Then, in July of 1969, what was probably the greatest historical event that I will ever experience happened when Astronaut, meaning “star voyager”, Neil Alden Armstrong, stepped from the ladder of his Apollo 11 spacecraft, “Eagle”, onto the surface of Earth’s closest celestial neighbor, the Moon. I watched what seemed like magic happening on my family’s 25”, black and white, console television as network anchor Walter Cronkite narrated the event, and all my aspirations of becoming the purple tight wearing, crime fighting, caped crusader fell by the wayside. In that moment, I transferred my ambitions to following in the footsteps of the men who would blaze humankind’s trail into outer space. After all, there were lots of astronauts, but there was, and would only ever be one Batman!

As I grew, reality set in and I was forced into the realization that astronauts weren’t as numerous as I believed, based as my expectations were on TV shows like Star Trek, Lost in Space, Space 1999 and the like. So, over the coming years, I adjusted my goals accordingly to ones more attainable. There were, in no particular order; Speed Racer, the six-million-dollar man, a jet test pilot (undoubtedly influenced by Colonel Steve Austin), an astronomer, a fighter pilot, a helicopter pilot, a nuclear physicist, a nuclear engineer, and a police officer. I’m sure there were others but give me a break … it was a long, long … long time ago. My dad always told me that I should become a lawyer because I enjoyed arguing (I prefer the term “debating” myself) so much, but that was never an option that I was interested in. During my senior year in High school, I set my sights on a career in the military. But a chronic weight problem soon nixed that idea.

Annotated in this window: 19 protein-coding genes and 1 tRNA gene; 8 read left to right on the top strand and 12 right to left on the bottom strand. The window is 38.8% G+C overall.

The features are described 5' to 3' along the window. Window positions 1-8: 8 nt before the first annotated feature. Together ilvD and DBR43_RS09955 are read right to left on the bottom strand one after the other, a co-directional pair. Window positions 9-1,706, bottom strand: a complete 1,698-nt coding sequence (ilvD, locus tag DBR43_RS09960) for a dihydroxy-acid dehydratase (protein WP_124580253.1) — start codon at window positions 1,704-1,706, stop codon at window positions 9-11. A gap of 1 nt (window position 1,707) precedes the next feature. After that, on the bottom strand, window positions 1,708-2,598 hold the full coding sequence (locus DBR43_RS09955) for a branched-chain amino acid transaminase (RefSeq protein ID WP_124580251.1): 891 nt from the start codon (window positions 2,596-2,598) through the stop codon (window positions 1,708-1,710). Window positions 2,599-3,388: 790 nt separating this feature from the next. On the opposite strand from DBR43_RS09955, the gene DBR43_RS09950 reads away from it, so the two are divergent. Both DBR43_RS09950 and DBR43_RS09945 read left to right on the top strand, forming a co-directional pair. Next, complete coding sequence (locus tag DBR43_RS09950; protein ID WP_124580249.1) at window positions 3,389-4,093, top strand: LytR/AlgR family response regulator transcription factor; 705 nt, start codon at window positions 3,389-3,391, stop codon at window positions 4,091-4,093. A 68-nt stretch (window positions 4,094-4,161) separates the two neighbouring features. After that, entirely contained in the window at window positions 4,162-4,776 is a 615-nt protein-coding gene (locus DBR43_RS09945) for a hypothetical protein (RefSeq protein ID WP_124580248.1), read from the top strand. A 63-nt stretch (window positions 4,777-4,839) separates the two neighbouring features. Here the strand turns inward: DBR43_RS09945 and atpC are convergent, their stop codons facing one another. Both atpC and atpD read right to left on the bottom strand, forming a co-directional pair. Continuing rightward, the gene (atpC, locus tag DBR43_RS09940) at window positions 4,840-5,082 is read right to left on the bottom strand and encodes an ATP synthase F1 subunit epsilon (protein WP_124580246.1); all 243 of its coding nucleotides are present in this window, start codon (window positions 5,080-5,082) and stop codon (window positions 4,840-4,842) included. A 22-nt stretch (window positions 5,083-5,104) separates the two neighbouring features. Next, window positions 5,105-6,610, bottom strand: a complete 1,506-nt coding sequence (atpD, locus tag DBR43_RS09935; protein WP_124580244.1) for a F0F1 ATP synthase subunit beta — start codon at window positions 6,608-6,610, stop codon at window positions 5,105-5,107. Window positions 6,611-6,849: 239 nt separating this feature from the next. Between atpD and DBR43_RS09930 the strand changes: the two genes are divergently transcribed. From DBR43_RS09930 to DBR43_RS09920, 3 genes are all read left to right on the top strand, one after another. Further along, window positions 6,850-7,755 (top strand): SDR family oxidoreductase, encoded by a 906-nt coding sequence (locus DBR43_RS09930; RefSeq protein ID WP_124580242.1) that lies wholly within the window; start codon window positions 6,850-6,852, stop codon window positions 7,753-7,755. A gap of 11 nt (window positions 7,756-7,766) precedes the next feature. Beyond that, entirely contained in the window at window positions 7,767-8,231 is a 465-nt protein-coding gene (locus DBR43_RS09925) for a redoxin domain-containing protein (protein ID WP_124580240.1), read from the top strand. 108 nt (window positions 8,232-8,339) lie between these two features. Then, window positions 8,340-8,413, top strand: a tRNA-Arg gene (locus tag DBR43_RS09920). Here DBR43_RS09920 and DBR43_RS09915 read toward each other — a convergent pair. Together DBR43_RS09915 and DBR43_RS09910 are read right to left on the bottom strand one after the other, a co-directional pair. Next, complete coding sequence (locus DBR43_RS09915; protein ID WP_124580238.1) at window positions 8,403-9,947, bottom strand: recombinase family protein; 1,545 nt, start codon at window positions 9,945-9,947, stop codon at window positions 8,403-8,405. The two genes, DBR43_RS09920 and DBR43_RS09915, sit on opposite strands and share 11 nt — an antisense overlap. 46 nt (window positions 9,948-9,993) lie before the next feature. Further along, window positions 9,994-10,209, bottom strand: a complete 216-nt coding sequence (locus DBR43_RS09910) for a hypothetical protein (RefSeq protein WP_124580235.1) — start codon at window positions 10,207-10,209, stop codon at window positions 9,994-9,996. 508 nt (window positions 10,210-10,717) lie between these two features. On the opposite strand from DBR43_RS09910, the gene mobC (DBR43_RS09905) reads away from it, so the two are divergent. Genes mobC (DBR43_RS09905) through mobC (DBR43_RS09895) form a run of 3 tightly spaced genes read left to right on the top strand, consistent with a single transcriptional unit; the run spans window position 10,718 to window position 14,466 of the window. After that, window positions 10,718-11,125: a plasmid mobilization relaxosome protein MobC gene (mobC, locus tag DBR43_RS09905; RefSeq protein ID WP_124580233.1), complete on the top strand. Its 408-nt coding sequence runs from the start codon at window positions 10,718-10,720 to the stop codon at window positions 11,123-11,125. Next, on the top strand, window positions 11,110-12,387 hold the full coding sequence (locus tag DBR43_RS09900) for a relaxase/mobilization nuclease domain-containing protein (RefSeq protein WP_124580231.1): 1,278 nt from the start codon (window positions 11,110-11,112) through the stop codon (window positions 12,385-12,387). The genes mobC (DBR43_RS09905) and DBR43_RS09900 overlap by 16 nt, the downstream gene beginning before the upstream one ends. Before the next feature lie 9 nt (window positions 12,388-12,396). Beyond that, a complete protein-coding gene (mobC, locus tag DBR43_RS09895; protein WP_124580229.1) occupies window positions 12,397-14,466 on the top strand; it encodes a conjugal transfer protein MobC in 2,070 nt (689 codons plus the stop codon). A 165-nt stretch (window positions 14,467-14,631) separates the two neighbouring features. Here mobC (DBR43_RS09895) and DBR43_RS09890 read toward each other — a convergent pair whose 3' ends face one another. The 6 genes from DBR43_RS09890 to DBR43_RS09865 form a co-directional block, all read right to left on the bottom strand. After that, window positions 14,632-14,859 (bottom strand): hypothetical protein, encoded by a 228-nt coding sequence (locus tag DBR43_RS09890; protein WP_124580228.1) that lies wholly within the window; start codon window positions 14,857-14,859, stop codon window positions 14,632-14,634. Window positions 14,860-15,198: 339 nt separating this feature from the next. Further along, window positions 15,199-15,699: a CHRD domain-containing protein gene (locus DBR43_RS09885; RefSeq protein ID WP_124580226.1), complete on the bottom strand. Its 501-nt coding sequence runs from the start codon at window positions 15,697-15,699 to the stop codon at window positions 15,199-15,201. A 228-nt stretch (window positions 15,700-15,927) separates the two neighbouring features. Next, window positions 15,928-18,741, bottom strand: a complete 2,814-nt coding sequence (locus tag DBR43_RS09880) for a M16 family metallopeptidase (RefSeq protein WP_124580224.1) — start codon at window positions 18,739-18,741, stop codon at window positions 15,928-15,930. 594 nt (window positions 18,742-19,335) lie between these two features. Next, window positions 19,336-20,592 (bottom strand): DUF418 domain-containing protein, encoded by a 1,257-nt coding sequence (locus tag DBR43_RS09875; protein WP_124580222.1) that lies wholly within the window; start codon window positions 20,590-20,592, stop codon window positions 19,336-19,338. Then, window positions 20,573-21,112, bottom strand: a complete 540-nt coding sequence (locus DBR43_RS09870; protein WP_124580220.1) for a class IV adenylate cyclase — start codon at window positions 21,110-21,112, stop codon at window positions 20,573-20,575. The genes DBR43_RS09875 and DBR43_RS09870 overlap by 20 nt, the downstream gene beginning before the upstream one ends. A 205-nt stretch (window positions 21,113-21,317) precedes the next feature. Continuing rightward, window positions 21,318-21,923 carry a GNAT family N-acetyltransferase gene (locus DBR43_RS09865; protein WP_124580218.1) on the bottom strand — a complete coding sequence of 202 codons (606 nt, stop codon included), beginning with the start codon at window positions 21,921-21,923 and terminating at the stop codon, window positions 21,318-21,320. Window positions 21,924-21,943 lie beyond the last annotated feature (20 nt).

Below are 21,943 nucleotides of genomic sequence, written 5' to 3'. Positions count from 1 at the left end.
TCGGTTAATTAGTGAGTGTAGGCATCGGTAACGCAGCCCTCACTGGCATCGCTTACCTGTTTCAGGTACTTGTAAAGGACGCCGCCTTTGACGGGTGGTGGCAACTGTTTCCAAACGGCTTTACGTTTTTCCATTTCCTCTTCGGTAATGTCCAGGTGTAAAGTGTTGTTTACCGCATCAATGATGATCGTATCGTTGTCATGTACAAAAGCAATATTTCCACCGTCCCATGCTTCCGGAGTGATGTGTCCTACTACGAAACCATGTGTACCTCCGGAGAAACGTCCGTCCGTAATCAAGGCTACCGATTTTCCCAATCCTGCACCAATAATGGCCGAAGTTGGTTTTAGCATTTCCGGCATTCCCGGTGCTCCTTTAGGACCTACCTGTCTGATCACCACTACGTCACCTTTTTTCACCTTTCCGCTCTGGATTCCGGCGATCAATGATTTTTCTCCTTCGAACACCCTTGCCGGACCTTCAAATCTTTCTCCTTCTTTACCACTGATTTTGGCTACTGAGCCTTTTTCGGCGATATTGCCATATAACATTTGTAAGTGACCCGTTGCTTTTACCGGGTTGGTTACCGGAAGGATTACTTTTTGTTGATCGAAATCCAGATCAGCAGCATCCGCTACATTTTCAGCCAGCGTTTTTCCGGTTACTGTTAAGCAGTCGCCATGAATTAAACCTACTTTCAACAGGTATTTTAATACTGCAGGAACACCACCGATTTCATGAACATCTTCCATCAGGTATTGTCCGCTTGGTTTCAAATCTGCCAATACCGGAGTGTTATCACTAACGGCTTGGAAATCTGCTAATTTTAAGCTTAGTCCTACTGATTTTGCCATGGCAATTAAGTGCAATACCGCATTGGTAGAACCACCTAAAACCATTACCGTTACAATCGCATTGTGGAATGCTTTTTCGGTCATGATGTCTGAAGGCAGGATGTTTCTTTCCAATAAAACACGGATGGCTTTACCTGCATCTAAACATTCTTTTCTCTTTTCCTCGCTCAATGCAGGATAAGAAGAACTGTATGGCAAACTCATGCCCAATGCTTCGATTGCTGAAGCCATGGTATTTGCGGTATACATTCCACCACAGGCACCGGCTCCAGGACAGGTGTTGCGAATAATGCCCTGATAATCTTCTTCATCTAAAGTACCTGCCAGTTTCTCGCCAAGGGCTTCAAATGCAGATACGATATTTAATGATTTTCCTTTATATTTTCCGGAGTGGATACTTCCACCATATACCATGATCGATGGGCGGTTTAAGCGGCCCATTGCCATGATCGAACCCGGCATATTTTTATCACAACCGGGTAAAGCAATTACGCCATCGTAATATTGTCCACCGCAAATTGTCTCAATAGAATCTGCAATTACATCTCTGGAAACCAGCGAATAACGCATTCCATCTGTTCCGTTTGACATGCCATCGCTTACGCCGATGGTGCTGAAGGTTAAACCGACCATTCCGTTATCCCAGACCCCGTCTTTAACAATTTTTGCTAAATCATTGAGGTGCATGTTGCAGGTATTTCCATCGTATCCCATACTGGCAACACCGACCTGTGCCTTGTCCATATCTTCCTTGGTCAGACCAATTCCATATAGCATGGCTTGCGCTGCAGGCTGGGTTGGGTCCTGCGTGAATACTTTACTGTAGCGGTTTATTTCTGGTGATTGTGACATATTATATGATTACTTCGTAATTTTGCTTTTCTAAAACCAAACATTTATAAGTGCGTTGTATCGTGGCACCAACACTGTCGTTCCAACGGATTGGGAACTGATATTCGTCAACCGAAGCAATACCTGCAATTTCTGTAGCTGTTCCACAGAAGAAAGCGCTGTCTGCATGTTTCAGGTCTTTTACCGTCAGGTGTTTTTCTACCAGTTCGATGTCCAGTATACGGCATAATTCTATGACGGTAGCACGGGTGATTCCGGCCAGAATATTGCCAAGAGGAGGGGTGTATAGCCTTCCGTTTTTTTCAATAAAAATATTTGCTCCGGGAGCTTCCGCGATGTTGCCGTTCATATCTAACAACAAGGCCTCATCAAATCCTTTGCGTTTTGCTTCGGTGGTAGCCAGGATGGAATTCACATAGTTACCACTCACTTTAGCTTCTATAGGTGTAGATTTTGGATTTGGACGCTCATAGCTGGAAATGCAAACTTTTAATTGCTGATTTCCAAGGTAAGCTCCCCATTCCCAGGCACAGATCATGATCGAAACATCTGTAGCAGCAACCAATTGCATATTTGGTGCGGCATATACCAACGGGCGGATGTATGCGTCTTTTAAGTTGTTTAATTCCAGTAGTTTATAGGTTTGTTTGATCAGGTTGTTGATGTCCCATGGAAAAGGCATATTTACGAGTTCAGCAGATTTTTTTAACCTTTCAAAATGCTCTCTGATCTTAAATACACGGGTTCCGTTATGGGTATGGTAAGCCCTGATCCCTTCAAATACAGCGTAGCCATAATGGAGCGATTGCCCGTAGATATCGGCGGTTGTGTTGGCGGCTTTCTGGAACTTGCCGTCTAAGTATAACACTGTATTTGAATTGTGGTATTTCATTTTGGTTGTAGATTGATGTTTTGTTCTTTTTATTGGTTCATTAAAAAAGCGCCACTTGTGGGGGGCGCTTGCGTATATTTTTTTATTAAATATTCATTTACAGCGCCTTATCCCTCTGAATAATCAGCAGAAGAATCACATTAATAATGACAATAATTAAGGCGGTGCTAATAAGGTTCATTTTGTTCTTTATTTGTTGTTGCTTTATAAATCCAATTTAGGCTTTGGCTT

“Why spend money on what is not bread, and your labor on what does not satisfy? Listen to me and eat what is good, and you will delight in the richest of fare.” Isaiah 55:2 (NIV)